Vera is outside shoveling more snow from overnight. I call to her "Guten Morgen" in my poor German pronunciation. She says "Das ist Deutschland", referring to the weather conditions. So, maybe we caught the wrong plane when we were in Rome! The forecast is improving; by next Saturday, it will be 48F. We're hoping.
Yesterday, on our drive into Chuisi with Sergio, we learned a little history of the area. Sanfatucchio (..."ch" in Italian is pronounced like "k" in English...San-fa-too-kee-io) loosely means Saint Witch. The legend is that the town was a place for witches to hide in the Middle Ages to avoid persecution...a good story!
We met Michelle, Sergio's partner in love and business, who drove us home in the afternoon. She had been in Rome with her father, Massimo, whom we met too. At 4:30, they invited us up to their home for tea, and we met their son Leonardo more formally. So, we now know the local family members including their two cats, Tiger and Cocca, and dog, Mielina.
Over tea, Sergio narrated their photo "history" of Borgo Solario (I loosely translate this to be "Sunny Homes"). They have been working on this dream since 1999, and they are near the finish line in 2012. Massimo, who is an architect, designed the structure based on the original stone farmhouse, which is a zoning requirement.
They tore the original building down to the ground, saving bricks to use in the exterior of the new building. In addition, Vera and Massimo have a separate home attached to the old stone house. If it was warmer (a lot warmer), we could go swimming in the outdoor pool which they added in 2006.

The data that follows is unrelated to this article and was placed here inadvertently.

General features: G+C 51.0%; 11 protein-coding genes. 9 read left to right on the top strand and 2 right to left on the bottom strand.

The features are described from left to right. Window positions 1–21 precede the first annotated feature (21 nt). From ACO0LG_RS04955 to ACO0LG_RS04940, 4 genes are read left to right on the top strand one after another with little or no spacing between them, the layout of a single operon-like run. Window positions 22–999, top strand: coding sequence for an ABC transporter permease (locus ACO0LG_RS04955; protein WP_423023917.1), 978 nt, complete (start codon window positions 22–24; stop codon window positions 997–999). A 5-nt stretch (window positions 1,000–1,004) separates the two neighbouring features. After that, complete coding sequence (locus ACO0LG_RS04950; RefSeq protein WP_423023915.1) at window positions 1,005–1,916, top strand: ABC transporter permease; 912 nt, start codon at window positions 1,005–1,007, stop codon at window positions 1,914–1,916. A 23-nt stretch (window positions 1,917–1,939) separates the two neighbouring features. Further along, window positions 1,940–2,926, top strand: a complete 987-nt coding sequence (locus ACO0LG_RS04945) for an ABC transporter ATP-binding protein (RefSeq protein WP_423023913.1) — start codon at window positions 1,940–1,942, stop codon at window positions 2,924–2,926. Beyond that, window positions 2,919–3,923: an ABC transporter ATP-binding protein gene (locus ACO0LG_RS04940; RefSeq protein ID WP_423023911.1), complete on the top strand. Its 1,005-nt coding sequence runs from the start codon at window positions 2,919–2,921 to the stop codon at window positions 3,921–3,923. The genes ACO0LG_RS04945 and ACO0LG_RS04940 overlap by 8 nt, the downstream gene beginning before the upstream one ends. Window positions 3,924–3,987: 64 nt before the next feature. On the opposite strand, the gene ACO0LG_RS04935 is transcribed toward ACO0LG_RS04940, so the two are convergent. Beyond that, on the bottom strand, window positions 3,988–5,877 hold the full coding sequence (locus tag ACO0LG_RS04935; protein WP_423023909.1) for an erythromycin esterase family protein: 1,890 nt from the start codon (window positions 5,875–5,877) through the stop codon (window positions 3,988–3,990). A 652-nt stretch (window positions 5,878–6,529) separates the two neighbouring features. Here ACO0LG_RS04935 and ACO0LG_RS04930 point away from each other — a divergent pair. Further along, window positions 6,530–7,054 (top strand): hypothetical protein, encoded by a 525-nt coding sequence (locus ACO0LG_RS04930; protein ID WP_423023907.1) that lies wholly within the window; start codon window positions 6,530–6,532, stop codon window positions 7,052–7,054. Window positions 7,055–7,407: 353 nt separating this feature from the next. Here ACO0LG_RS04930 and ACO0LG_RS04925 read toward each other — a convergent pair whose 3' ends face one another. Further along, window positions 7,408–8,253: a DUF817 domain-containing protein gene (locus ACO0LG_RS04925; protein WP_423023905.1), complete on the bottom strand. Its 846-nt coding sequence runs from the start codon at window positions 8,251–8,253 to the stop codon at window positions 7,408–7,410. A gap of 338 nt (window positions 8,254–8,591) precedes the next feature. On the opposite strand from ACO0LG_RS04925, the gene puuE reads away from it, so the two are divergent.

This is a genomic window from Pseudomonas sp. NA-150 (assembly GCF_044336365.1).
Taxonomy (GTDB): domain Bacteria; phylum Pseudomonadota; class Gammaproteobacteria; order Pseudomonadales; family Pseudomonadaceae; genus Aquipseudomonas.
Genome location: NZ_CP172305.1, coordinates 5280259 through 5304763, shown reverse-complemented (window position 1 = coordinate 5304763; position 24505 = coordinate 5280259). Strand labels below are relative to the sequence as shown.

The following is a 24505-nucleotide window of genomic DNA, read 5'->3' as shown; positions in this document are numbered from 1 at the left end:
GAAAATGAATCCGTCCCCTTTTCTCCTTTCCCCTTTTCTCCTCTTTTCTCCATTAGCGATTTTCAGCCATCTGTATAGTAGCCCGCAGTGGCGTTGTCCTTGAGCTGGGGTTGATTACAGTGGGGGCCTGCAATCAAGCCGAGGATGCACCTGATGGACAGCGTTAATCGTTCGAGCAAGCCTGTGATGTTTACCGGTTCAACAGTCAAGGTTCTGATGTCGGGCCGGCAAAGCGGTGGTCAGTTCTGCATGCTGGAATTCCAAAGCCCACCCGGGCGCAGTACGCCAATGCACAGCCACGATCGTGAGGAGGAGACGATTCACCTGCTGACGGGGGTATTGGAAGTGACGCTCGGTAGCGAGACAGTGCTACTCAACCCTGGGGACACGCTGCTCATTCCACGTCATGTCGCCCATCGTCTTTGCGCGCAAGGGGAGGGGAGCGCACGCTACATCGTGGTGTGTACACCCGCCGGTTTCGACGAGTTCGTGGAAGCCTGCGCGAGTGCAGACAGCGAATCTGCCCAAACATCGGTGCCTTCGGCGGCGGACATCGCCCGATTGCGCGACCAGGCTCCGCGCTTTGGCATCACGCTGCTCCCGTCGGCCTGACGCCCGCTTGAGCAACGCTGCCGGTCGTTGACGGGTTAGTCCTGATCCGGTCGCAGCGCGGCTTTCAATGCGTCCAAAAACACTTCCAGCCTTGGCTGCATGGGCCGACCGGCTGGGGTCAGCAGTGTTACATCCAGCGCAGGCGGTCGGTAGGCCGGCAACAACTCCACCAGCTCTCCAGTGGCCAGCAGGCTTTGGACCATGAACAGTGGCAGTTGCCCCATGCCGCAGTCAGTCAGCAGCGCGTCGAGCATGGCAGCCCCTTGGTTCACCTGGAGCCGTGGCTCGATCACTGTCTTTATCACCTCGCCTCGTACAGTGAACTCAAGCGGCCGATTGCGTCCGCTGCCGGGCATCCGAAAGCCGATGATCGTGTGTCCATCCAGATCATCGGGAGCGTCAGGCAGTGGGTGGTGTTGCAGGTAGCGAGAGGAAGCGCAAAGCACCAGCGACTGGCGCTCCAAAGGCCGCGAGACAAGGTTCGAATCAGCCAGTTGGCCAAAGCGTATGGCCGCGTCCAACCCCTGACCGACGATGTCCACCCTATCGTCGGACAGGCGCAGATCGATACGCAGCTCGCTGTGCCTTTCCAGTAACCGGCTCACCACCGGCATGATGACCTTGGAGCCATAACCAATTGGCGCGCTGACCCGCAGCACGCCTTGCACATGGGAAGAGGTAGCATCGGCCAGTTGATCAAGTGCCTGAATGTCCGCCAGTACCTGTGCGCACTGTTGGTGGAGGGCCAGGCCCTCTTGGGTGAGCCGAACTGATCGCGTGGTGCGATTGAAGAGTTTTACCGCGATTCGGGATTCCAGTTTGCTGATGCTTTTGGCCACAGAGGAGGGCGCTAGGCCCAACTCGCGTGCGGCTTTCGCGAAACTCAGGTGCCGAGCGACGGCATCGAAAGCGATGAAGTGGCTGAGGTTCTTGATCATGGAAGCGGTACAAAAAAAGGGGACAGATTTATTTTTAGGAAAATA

They have been clever in their progress, moving ahead as time and funds allow. Only one rental apartment remains to be completed, for a total of six units, all in the old farmhouse. Stone walls have been added for landscaping and architectural interest.
Sandy and I took a short walk outside in the snow to see the nearby countryside. We returned to find an invitation for 4:30 tea and cookies. Vera made the traditional Italian cookies which I loved, of course.
Massimo showed us an album of his collection of old (from early 20th century and WWI and WWII) sheet music covers which are real works of art. He is also an expert on Italian stamps from the Mussolini period who attempted to depose the King with an attempt at Fascism. The stamps with King's image are each over printed with a symbol of Fascism.
It is much brighter today, but still cold. Sergio has invited us to visit a local beekeeper and honey maker, and a nearby winery this afternoon.
Our first stop is Il Poggio, a family winery in Macchie. Anna Gattobigio introduced us to two of their red wines, a Sangiovese and a Merlot/Sangiovese blend, and explained some of the details of her business. Their winery produces DOC quality wine, and is known as a Azienda Vitivinicola (a farm that both grows their own grapes and produces wine using only their grapes). We bought 5 liters of the blend which is 14% alcohol.
On to the honey (miele) producer. Arnaldo, the owner, greets us in his shop. Sergio explains the operation and explains the 5 types of honey (from sweet to sour, depending on the type of flower the bees visit) which we sample. Our choices are di sulla and millefiori, both sweet.
Monday, February 13, 2012
Is This Italy or Germany? It's winter with snow like in Germany!